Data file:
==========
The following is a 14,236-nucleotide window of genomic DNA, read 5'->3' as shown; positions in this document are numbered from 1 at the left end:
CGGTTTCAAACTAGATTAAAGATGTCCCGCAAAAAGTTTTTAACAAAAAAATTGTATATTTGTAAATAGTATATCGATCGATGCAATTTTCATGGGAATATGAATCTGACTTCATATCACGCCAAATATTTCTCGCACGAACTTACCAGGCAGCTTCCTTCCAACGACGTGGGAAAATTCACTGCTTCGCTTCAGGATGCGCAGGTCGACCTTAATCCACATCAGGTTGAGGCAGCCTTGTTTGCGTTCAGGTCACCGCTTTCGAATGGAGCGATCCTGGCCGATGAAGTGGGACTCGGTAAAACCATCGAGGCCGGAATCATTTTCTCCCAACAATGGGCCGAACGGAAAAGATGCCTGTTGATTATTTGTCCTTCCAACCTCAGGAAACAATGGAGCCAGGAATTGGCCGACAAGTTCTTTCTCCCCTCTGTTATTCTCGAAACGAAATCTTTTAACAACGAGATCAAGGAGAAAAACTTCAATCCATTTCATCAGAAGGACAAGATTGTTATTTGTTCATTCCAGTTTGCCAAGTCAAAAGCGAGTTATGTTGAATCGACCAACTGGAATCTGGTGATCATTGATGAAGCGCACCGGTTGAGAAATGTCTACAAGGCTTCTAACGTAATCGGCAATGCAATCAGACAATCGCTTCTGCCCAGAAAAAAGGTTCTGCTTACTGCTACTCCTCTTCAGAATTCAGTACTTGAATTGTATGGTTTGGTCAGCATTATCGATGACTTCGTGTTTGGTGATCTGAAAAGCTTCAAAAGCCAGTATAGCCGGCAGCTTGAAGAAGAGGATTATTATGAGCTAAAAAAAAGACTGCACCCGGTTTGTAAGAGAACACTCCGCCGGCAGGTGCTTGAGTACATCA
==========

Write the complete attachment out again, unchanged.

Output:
The following is a 14,236-nucleotide window of genomic DNA, read 5'->3' as shown; positions in this document are numbered from 1 at the left end:
CGGTTTCAAACTAGATTAAAGATGTCCCGCAAAAAGTTTTTAACAAAAAAATTGTATATTTGTAAATAGTATATCGATCGATGCAATTTTCATGGGAATATGAATCTGACTTCATATCACGCCAAATATTTCTCGCACGAACTTACCAGGCAGCTTCCTTCCAACGACGTGGGAAAATTCACTGCTTCGCTTCAGGATGCGCAGGTCGACCTTAATCCACATCAGGTTGAGGCAGCCTTGTTTGCGTTCAGGTCACCGCTTTCGAATGGAGCGATCCTGGCCGATGAAGTGGGACTCGGTAAAACCATCGAGGCCGGAATCATTTTCTCCCAACAATGGGCCGAACGGAAAAGATGCCTGTTGATTATTTGTCCTTCCAACCTCAGGAAACAATGGAGCCAGGAATTGGCCGACAAGTTCTTTCTCCCCTCTGTTATTCTCGAAACGAAATCTTTTAACAACGAGATCAAGGAGAAAAACTTCAATCCATTTCATCAGAAGGACAAGATTGTTATTTGTTCATTCCAGTTTGCCAAGTCAAAAGCGAGTTATGTTGAATCGACCAACTGGAATCTGGTGATCATTGATGAAGCGCACCGGTTGAGAAATGTCTACAAGGCTTCTAACGTAATCGGCAATGCAATCAGACAATCGCTTCTGCCCAGAAAAAAGGTTCTGCTTACTGCTACTCCTCTTCAGAATTCAGTACTTGAATTGTATGGTTTGGTCAGCATTATCGATGACTTCGTGTTTGGTGATCTGAAAAGCTTCAAAAGCCAGTATAGCCGGCAGCTTGAAGAAGAGGATTATTATGAGCTAAAAAAAAGACTGCACCCGGTTTGTAAGAGAACACTCCGCCGGCAGGTGCTTGAGTACATCA